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May 31, 2016

From Side Gig to Main Gig: 2 Things to Consider First

This thing you started to make some money on the side—to pay for the kids’ piano lessons or save up for a vacation—has really turned into something. You love seeing your business grow and you’re proud of this gift you...

Christy Wright - Side Gig Full Time Gig

This thing you started to make some money on the side—to pay for the kids’ piano lessons or save up for a vacation—has really turned into something. You love seeing your business grow and you’re proud of this gift you get to share. Being your own boss sounds like a great idea! So how do you know when it’s time to quit the day job and pursue your passion full-time?

This isn’t something you can take lightly. Depending on your current income, this decision is worth tens of thousands of dollars! The obvious question is, do you reasonably see yourself making enough money working for yourself? Here are some things you should consider:

Prerequisite #1:

You are turning away the work you’re passionate about because you can’t balance it with your 8-to-5. You feel like you’re working two full-time jobs (because you kind of are!) and something’s got to give. But that leads us to…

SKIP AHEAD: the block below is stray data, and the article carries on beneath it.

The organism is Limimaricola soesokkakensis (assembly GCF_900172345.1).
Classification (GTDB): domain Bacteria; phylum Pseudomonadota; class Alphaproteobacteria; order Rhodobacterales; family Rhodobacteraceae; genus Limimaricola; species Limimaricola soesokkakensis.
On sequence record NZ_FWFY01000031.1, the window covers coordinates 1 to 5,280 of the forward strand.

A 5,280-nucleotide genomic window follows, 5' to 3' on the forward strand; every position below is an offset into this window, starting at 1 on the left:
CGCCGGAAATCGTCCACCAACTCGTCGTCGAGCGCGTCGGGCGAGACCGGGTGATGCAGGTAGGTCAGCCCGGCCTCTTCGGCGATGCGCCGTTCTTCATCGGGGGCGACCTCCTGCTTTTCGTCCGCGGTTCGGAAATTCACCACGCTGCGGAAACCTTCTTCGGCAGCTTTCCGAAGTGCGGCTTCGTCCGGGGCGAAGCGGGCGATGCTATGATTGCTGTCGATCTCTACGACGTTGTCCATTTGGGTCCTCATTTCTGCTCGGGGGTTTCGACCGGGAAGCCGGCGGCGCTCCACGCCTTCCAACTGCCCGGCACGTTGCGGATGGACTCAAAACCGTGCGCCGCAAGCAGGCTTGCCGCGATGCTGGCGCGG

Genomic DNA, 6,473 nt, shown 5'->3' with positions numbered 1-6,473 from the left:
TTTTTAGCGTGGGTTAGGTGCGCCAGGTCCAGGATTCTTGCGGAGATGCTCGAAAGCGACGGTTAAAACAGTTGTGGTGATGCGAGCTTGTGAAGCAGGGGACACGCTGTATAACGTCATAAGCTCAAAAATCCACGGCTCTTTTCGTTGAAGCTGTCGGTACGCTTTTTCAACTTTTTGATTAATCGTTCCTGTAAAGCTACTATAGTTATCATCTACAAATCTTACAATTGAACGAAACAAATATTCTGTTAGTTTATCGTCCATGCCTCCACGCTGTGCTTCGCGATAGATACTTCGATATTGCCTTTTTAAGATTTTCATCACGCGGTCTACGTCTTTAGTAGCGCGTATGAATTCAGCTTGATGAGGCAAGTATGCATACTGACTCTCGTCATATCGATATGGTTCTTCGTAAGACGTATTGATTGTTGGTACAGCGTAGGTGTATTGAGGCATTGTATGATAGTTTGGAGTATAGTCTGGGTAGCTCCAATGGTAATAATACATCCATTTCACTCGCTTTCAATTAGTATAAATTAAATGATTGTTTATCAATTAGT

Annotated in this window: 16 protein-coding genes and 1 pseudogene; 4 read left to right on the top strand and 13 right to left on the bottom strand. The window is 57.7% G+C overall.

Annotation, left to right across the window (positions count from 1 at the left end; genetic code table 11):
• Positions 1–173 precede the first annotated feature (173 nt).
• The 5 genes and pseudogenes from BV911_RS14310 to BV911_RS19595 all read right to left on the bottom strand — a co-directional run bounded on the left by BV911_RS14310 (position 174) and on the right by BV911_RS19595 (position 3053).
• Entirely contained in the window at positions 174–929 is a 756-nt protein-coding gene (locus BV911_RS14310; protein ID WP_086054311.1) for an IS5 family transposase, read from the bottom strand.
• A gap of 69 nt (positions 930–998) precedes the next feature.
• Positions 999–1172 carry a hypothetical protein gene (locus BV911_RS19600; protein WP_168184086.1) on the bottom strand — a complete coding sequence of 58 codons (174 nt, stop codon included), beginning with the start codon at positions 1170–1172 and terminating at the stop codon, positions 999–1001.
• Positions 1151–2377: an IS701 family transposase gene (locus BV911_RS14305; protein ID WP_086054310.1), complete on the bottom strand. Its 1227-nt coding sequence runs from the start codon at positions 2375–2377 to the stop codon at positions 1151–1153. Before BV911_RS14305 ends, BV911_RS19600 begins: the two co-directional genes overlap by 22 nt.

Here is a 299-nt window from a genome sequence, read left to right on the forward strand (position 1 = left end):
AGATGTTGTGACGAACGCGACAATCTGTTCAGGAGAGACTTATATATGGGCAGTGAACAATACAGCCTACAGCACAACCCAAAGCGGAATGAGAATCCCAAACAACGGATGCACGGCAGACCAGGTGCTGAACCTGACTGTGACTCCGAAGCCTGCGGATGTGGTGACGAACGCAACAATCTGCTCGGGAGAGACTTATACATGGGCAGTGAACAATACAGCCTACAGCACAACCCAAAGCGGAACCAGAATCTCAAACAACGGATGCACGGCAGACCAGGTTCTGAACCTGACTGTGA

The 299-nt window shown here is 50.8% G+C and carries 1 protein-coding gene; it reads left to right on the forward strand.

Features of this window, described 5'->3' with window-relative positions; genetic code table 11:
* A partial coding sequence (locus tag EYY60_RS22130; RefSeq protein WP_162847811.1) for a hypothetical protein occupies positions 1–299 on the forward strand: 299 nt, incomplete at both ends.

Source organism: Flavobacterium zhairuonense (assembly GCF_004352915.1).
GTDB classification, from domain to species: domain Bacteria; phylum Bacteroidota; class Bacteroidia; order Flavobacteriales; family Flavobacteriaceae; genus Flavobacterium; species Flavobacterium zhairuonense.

Prerequisite #2:

Your side business is CURRENTLY earning enough to support your family. I know you want to, but you shouldn’t assume that just because you invest more time (and/or money) into your business, you’ll see a bigger return.

I once coached a man who worked on his business 10 hours a week, and the business earned him $10,000 for the year. He assumed that if he quadrupled his time working on his business, the income would quadruple as well. So he quit his full-time job and worked on his side business full time. But the demand wasn’t there for 40 hours per week yet, so he earned just slightly over what he had the year before.

However, you don’t necessarily have to replace your full-time income. What you could do is reassess your budget and decide if you can live on less. Maybe you bring home $60k from your full-time job, and you’ve built your side gig up to $30k. Can you make it on $30k? If you’re prepared to make some cuts and live within a smaller budget, you can make that work.

The biggest thing I want you to remember is that when your side thing becomes your main thing, it’s no longer just an optional, fun, part-time side gig bringing in bonus cash. It’s your real job with a real boss (you), and you can’t afford to take your foot off the gas. If anything, that’s when you need to go for it like you never have, because it’s your only source of income.

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